Farming and harvesting crops are not the only things farmers in Brong-Ahafo Region struggle with. For farmers like Doris Asantewaa , storing maize can be a major issue. “Anytime I would store my beans, they would spoil. It was worrisome,” she says.
When she heard about new method of storage on Radio B.A.R., she was eager to try it. The AgroTech radio program was promoting the use of PICS — or Purdue Improved Crop Storage — bags. The bags have three layers to keep moisture and pests out, and the contents dry and secure. While the program was promoting maize, the practice can also be used for beans. The next time Doris travelled to Techiman from her home in Boama, she made a point of picking up the bags.
“I decided to try and challenge Radio B.A.R. to see if what they were saying was true,” she says. “But truly, I tried it for three months and when I opened the beans, nothing had happened.”
Because Doris often stores her beans for a long period of time, to wait for better market conditions, the bags are very useful. However, she says the cost of the bags is prohibitive. For now, Doris is using the bags she has to store the beans she plans to plant next season, as well as the ones she plans to keep and eat.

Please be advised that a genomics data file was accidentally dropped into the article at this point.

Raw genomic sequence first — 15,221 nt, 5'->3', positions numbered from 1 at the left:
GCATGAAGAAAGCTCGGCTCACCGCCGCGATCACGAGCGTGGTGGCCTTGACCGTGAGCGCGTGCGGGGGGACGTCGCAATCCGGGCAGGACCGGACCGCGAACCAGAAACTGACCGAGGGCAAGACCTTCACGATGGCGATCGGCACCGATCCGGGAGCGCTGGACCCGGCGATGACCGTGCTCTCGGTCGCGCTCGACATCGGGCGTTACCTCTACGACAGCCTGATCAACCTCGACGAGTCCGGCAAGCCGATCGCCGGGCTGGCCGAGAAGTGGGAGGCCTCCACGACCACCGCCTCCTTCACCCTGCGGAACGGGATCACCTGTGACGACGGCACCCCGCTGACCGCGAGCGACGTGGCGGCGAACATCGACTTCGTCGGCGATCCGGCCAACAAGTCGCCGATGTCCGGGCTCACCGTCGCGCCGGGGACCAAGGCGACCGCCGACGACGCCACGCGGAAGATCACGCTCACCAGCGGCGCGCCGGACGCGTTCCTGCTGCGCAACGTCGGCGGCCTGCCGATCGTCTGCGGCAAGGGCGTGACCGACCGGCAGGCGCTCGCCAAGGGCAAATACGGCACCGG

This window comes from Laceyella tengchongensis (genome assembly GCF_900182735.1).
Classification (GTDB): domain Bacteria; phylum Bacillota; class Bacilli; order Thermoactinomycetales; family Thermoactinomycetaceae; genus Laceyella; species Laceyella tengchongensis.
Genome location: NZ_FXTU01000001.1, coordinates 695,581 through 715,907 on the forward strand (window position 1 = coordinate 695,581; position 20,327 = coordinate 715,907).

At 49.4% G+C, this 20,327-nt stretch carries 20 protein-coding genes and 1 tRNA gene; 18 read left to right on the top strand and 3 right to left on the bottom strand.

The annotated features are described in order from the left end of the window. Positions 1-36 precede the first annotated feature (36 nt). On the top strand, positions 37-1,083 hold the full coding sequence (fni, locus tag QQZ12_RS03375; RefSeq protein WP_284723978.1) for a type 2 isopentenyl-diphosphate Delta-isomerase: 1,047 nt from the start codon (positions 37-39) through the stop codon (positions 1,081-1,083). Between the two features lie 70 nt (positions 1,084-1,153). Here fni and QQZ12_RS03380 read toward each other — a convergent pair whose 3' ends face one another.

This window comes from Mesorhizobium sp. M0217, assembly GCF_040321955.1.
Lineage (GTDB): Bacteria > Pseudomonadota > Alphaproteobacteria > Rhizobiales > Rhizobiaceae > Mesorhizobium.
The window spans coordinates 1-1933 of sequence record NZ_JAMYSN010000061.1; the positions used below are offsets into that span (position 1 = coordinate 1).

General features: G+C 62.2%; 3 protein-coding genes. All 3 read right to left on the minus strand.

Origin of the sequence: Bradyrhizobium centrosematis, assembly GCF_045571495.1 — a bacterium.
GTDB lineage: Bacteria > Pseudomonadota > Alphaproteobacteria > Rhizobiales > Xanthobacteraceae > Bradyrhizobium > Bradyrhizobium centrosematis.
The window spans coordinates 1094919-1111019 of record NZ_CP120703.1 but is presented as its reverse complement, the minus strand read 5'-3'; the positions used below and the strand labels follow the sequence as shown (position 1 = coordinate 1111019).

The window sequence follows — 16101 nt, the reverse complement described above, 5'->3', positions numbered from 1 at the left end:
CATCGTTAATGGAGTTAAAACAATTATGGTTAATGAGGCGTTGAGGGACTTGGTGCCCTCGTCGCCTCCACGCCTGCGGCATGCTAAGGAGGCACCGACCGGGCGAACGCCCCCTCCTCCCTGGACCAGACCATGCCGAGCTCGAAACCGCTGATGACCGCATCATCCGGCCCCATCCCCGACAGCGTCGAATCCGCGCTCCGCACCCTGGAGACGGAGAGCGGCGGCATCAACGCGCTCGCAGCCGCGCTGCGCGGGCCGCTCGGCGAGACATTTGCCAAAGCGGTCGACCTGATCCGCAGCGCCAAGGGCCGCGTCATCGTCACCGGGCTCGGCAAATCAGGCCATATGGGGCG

“When I have the opportunity to get more sacks, I will be very happy,” she says.
The radio program that Doris listens to is made possible through USAID’s New Alliance ICT Extension Challenge Fund. This project focuses on using a scalable, integrated suite of ICT-based services to cost-effectively drive behaviour change and help Ghanaian farmers increase their yields of six target crops (maize, rice, soybean, cassava, yam, and cowpeas), thereby improving food security.